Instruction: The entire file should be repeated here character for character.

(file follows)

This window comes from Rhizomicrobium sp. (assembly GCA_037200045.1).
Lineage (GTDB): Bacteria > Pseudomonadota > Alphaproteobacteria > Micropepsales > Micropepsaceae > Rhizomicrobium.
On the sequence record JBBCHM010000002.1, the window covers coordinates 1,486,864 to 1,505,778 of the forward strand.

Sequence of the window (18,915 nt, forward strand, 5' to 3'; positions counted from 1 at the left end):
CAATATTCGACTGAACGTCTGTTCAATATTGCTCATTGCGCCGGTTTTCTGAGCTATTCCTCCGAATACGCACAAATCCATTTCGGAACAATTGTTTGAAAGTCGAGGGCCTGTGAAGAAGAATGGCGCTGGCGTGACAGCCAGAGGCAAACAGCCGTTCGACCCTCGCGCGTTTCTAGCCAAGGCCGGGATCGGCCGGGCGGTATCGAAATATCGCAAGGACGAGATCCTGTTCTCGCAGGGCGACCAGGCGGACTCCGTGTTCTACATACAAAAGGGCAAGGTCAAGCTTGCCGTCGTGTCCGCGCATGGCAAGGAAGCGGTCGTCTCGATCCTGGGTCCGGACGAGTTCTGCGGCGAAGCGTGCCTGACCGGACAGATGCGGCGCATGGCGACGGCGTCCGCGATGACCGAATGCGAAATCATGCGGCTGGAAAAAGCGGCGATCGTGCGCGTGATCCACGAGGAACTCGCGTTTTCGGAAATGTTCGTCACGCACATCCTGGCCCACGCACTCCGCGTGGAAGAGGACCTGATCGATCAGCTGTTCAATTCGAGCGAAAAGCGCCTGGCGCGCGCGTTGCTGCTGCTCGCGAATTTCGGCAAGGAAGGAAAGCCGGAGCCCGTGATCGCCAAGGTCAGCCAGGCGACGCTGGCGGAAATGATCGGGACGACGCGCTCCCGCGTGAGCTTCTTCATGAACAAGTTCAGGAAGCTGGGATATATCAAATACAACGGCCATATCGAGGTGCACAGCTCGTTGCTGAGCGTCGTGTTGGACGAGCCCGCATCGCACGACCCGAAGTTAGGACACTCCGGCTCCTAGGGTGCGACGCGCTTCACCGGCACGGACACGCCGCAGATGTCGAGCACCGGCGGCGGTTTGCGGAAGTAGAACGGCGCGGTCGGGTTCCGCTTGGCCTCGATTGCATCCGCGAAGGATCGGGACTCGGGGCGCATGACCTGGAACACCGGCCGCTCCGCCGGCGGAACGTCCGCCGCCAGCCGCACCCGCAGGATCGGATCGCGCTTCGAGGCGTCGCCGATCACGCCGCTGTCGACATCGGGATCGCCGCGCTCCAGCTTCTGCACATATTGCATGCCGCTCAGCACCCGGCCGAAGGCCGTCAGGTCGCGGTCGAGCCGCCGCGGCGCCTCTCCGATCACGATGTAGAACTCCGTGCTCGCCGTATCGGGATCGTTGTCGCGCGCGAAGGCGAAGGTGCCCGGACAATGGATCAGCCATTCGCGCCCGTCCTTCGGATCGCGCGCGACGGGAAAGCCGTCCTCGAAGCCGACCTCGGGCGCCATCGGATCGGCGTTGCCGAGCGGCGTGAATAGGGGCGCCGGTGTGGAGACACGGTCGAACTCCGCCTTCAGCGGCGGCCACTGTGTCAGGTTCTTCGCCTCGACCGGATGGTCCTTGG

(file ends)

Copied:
This window comes from Rhizomicrobium sp. (assembly GCA_037200045.1).
Lineage (GTDB): Bacteria > Pseudomonadota > Alphaproteobacteria > Micropepsales > Micropepsaceae > Rhizomicrobium.
On the sequence record JBBCHM010000002.1, the window covers coordinates 1,486,864 to 1,505,778 of the forward strand.

Sequence of the window (18,915 nt, forward strand, 5' to 3'; positions counted from 1 at the left end):
CAATATTCGACTGAACGTCTGTTCAATATTGCTCATTGCGCCGGTTTTCTGAGCTATTCCTCCGAATACGCACAAATCCATTTCGGAACAATTGTTTGAAAGTCGAGGGCCTGTGAAGAAGAATGGCGCTGGCGTGACAGCCAGAGGCAAACAGCCGTTCGACCCTCGCGCGTTTCTAGCCAAGGCCGGGATCGGCCGGGCGGTATCGAAATATCGCAAGGACGAGATCCTGTTCTCGCAGGGCGACCAGGCGGACTCCGTGTTCTACATACAAAAGGGCAAGGTCAAGCTTGCCGTCGTGTCCGCGCATGGCAAGGAAGCGGTCGTCTCGATCCTGGGTCCGGACGAGTTCTGCGGCGAAGCGTGCCTGACCGGACAGATGCGGCGCATGGCGACGGCGTCCGCGATGACCGAATGCGAAATCATGCGGCTGGAAAAAGCGGCGATCGTGCGCGTGATCCACGAGGAACTCGCGTTTTCGGAAATGTTCGTCACGCACATCCTGGCCCACGCACTCCGCGTGGAAGAGGACCTGATCGATCAGCTGTTCAATTCGAGCGAAAAGCGCCTGGCGCGCGCGTTGCTGCTGCTCGCGAATTTCGGCAAGGAAGGAAAGCCGGAGCCCGTGATCGCCAAGGTCAGCCAGGCGACGCTGGCGGAAATGATCGGGACGACGCGCTCCCGCGTGAGCTTCTTCATGAACAAGTTCAGGAAGCTGGGATATATCAAATACAACGGCCATATCGAGGTGCACAGCTCGTTGCTGAGCGTCGTGTTGGACGAGCCCGCATCGCACGACCCGAAGTTAGGACACTCCGGCTCCTAGGGTGCGACGCGCTTCACCGGCACGGACACGCCGCAGATGTCGAGCACCGGCGGCGGTTTGCGGAAGTAGAACGGCGCGGTCGGGTTCCGCTTGGCCTCGATTGCATCCGCGAAGGATCGGGACTCGGGGCGCATGACCTGGAACACCGGCCGCTCCGCCGGCGGAACGTCCGCCGCCAGCCGCACCCGCAGGATCGGATCGCGCTTCGAGGCGTCGCCGATCACGCCGCTGTCGACATCGGGATCGCCGCGCTCCAGCTTCTGCACATATTGCATGCCGCTCAGCACCCGGCCGAAGGCCGTCAGGTCGCGGTCGAGCCGCCGCGGCGCCTCTCCGATCACGATGTAGAACTCCGTGCTCGCCGTATCGGGATCGTTGTCGCGCGCGAAGGCGAAGGTGCCCGGACAATGGATCAGCCATTCGCGCCCGTCCTTCGGATCGCGCGCGACGGGAAAGCCGTCCTCGAAGCCGACCTCGGGCGCCATCGGATCGGCGTTGCCGAGCGGCGTGAATAGGGGCGCCGGTGTGGAGACACGGTCGAACTCCGCCTTCAGCGGCGGCCACTGTGTCAGGTTCTTCGCCTCGACCGGATGGTCCTTGG